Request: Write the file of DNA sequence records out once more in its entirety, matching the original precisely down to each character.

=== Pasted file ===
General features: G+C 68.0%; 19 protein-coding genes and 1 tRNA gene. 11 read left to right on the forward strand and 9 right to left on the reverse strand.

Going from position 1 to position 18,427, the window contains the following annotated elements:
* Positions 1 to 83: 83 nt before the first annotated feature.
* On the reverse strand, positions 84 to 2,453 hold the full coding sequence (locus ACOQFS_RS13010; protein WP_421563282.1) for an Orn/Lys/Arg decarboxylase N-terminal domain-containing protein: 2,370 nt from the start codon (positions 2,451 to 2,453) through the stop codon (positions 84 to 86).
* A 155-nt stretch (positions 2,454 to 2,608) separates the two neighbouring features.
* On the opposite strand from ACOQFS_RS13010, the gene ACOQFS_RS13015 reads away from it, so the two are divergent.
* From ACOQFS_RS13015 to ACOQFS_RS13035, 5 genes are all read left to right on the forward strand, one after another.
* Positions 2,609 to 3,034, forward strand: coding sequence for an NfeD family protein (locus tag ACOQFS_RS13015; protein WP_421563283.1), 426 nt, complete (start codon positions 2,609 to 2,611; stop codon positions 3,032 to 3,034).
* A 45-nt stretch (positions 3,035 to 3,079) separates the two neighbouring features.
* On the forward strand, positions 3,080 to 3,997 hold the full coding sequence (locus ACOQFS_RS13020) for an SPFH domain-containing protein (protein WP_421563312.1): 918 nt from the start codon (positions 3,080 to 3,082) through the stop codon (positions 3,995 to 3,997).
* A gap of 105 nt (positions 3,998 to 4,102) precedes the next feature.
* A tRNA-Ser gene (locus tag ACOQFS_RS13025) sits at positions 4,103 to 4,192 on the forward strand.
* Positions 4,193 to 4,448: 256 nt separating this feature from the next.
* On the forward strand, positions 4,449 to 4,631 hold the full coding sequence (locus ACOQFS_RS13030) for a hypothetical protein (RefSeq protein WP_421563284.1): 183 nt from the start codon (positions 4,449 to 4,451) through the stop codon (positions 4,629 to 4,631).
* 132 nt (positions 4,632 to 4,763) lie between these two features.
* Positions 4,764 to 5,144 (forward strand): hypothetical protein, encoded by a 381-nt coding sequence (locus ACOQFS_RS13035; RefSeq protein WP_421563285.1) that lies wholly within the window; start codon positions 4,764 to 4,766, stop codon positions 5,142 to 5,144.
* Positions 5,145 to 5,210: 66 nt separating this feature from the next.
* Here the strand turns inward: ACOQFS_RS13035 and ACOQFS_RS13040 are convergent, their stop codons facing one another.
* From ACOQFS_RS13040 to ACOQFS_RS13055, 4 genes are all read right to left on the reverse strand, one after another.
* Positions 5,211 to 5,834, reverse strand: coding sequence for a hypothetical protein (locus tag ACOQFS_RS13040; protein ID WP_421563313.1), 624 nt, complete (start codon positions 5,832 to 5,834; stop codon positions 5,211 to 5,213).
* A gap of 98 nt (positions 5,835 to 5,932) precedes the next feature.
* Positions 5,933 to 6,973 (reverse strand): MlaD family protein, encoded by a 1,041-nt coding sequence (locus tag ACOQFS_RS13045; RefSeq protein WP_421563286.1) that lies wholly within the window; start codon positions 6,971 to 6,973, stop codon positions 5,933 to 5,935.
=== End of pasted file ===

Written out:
General features: G+C 68.0%; 19 protein-coding genes and 1 tRNA gene. 11 read left to right on the forward strand and 9 right to left on the reverse strand.

Going from position 1 to position 18,427, the window contains the following annotated elements:
* Positions 1 to 83: 83 nt before the first annotated feature.
* On the reverse strand, positions 84 to 2,453 hold the full coding sequence (locus ACOQFS_RS13010; protein WP_421563282.1) for an Orn/Lys/Arg decarboxylase N-terminal domain-containing protein: 2,370 nt from the start codon (positions 2,451 to 2,453) through the stop codon (positions 84 to 86).
* A 155-nt stretch (positions 2,454 to 2,608) separates the two neighbouring features.
* On the opposite strand from ACOQFS_RS13010, the gene ACOQFS_RS13015 reads away from it, so the two are divergent.
* From ACOQFS_RS13015 to ACOQFS_RS13035, 5 genes are all read left to right on the forward strand, one after another.
* Positions 2,609 to 3,034, forward strand: coding sequence for an NfeD family protein (locus tag ACOQFS_RS13015; protein WP_421563283.1), 426 nt, complete (start codon positions 2,609 to 2,611; stop codon positions 3,032 to 3,034).
* A 45-nt stretch (positions 3,035 to 3,079) separates the two neighbouring features.
* On the forward strand, positions 3,080 to 3,997 hold the full coding sequence (locus ACOQFS_RS13020) for an SPFH domain-containing protein (protein WP_421563312.1): 918 nt from the start codon (positions 3,080 to 3,082) through the stop codon (positions 3,995 to 3,997).
* A gap of 105 nt (positions 3,998 to 4,102) precedes the next feature.
* A tRNA-Ser gene (locus tag ACOQFS_RS13025) sits at positions 4,103 to 4,192 on the forward strand.
* Positions 4,193 to 4,448: 256 nt separating this feature from the next.
* On the forward strand, positions 4,449 to 4,631 hold the full coding sequence (locus ACOQFS_RS13030) for a hypothetical protein (RefSeq protein WP_421563284.1): 183 nt from the start codon (positions 4,449 to 4,451) through the stop codon (positions 4,629 to 4,631).
* 132 nt (positions 4,632 to 4,763) lie between these two features.
* Positions 4,764 to 5,144 (forward strand): hypothetical protein, encoded by a 381-nt coding sequence (locus ACOQFS_RS13035; RefSeq protein WP_421563285.1) that lies wholly within the window; start codon positions 4,764 to 4,766, stop codon positions 5,142 to 5,144.
* Positions 5,145 to 5,210: 66 nt separating this feature from the next.
* Here the strand turns inward: ACOQFS_RS13035 and ACOQFS_RS13040 are convergent, their stop codons facing one another.
* From ACOQFS_RS13040 to ACOQFS_RS13055, 4 genes are all read right to left on the reverse strand, one after another.
* Positions 5,211 to 5,834, reverse strand: coding sequence for a hypothetical protein (locus tag ACOQFS_RS13040; protein ID WP_421563313.1), 624 nt, complete (start codon positions 5,832 to 5,834; stop codon positions 5,211 to 5,213).
* A gap of 98 nt (positions 5,835 to 5,932) precedes the next feature.
* Positions 5,933 to 6,973 (reverse strand): MlaD family protein, encoded by a 1,041-nt coding sequence (locus tag ACOQFS_RS13045; RefSeq protein WP_421563286.1) that lies wholly within the window; start codon positions 6,971 to 6,973, stop codon positions 5,933 to 5,935.